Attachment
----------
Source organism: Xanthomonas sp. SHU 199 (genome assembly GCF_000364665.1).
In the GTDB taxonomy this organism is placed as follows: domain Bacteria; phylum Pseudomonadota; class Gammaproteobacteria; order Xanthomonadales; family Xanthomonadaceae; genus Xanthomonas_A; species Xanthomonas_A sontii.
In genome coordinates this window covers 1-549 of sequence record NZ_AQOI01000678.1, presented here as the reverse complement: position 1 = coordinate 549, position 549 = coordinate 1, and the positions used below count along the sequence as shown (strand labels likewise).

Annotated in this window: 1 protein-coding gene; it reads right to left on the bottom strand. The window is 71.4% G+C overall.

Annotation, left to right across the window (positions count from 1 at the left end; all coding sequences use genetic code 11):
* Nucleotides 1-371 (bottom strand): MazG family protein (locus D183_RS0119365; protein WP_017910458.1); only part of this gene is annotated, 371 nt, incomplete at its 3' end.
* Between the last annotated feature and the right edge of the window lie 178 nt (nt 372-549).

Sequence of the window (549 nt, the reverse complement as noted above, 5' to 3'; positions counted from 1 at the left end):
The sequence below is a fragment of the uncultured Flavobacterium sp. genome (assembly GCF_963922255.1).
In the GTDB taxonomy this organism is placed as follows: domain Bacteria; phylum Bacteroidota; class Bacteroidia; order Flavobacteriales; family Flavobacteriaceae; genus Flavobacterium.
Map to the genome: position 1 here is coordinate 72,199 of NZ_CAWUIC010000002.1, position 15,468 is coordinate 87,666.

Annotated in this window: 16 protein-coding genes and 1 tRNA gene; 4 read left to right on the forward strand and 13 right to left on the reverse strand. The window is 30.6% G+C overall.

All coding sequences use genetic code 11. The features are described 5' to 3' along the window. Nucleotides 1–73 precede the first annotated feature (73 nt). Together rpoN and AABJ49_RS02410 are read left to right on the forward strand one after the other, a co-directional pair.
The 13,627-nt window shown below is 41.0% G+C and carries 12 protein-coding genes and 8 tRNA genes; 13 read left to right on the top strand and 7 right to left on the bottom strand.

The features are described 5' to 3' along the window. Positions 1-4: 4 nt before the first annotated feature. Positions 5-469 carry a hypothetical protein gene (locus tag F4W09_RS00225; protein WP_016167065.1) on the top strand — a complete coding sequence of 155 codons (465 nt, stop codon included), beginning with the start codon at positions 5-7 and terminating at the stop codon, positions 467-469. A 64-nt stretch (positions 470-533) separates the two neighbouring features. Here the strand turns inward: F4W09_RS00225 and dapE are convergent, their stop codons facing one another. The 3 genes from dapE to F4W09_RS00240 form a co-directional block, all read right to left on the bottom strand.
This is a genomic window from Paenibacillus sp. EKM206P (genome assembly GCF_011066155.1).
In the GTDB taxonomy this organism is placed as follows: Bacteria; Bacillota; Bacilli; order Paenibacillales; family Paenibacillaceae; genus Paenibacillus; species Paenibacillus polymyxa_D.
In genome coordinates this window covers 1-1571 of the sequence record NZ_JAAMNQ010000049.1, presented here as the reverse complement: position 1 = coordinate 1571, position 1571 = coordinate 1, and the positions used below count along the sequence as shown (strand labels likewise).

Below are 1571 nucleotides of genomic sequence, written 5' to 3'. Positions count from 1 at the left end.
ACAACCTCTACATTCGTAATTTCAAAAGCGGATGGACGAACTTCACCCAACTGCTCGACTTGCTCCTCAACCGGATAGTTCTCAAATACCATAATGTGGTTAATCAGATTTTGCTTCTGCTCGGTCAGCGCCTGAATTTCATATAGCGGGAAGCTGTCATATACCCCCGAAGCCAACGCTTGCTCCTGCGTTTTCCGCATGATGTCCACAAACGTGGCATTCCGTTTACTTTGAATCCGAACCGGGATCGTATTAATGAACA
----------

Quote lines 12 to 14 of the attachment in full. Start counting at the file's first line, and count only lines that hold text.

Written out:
Annotated in this window: 16 protein-coding genes and 1 tRNA gene; 4 read left to right on the forward strand and 13 right to left on the reverse strand. The window is 30.6% G+C overall.

All coding sequences use genetic code 11. The features are described 5' to 3' along the window. Nucleotides 1–73 precede the first annotated feature (73 nt). Together rpoN and AABJ49_RS02410 are read left to right on the forward strand one after the other, a co-directional pair.
The 13,627-nt window shown below is 41.0% G+C and carries 12 protein-coding genes and 8 tRNA genes; 13 read left to right on the top strand and 7 right to left on the bottom strand.